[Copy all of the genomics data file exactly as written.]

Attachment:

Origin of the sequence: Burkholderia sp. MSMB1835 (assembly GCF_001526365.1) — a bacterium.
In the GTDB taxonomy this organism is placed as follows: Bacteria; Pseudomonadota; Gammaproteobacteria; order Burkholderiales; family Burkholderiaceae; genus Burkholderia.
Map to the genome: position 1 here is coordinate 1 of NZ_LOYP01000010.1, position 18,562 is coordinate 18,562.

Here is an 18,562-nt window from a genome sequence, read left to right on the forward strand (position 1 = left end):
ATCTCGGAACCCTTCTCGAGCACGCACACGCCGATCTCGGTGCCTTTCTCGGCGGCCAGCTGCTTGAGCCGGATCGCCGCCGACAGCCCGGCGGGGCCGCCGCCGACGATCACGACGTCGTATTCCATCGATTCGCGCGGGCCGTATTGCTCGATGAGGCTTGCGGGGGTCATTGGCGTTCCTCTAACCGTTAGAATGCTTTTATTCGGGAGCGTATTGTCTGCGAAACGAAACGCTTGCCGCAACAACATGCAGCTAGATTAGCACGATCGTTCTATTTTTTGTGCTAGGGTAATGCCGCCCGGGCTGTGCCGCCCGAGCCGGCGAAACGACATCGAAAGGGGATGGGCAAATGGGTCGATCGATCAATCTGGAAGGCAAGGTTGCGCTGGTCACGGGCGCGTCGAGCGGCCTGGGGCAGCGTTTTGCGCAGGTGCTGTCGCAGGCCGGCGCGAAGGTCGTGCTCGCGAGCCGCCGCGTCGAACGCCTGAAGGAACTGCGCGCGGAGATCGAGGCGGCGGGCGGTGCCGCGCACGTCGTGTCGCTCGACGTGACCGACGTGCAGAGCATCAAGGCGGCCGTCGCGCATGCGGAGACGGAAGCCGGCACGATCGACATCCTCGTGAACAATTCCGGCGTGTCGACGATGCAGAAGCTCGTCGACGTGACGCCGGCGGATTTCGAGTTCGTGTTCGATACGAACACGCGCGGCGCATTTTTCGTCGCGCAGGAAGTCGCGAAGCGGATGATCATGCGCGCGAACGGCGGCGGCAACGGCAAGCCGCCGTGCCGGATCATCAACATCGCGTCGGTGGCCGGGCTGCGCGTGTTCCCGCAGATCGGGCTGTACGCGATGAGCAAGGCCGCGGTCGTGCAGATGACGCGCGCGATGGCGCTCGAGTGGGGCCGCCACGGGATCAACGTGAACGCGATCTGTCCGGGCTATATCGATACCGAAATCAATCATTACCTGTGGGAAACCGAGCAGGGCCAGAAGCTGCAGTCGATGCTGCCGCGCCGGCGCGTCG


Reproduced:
Origin of the sequence: Burkholderia sp. MSMB1835 (assembly GCF_001526365.1) — a bacterium.
In the GTDB taxonomy this organism is placed as follows: Bacteria; Pseudomonadota; Gammaproteobacteria; order Burkholderiales; family Burkholderiaceae; genus Burkholderia.
Map to the genome: position 1 here is coordinate 1 of NZ_LOYP01000010.1, position 18,562 is coordinate 18,562.

Here is an 18,562-nt window from a genome sequence, read left to right on the forward strand (position 1 = left end):
ATCTCGGAACCCTTCTCGAGCACGCACACGCCGATCTCGGTGCCTTTCTCGGCGGCCAGCTGCTTGAGCCGGATCGCCGCCGACAGCCCGGCGGGGCCGCCGCCGACGATCACGACGTCGTATTCCATCGATTCGCGCGGGCCGTATTGCTCGATGAGGCTTGCGGGGGTCATTGGCGTTCCTCTAACCGTTAGAATGCTTTTATTCGGGAGCGTATTGTCTGCGAAACGAAACGCTTGCCGCAACAACATGCAGCTAGATTAGCACGATCGTTCTATTTTTTGTGCTAGGGTAATGCCGCCCGGGCTGTGCCGCCCGAGCCGGCGAAACGACATCGAAAGGGGATGGGCAAATGGGTCGATCGATCAATCTGGAAGGCAAGGTTGCGCTGGTCACGGGCGCGTCGAGCGGCCTGGGGCAGCGTTTTGCGCAGGTGCTGTCGCAGGCCGGCGCGAAGGTCGTGCTCGCGAGCCGCCGCGTCGAACGCCTGAAGGAACTGCGCGCGGAGATCGAGGCGGCGGGCGGTGCCGCGCACGTCGTGTCGCTCGACGTGACCGACGTGCAGAGCATCAAGGCGGCCGTCGCGCATGCGGAGACGGAAGCCGGCACGATCGACATCCTCGTGAACAATTCCGGCGTGTCGACGATGCAGAAGCTCGTCGACGTGACGCCGGCGGATTTCGAGTTCGTGTTCGATACGAACACGCGCGGCGCATTTTTCGTCGCGCAGGAAGTCGCGAAGCGGATGATCATGCGCGCGAACGGCGGCGGCAACGGCAAGCCGCCGTGCCGGATCATCAACATCGCGTCGGTGGCCGGGCTGCGCGTGTTCCCGCAGATCGGGCTGTACGCGATGAGCAAGGCCGCGGTCGTGCAGATGACGCGCGCGATGGCGCTCGAGTGGGGCCGCCACGGGATCAACGTGAACGCGATCTGTCCGGGCTATATCGATACCGAAATCAATCATTACCTGTGGGAAACCGAGCAGGGCCAGAAGCTGCAGTCGATGCTGCCGCGCCGGCGCGTCG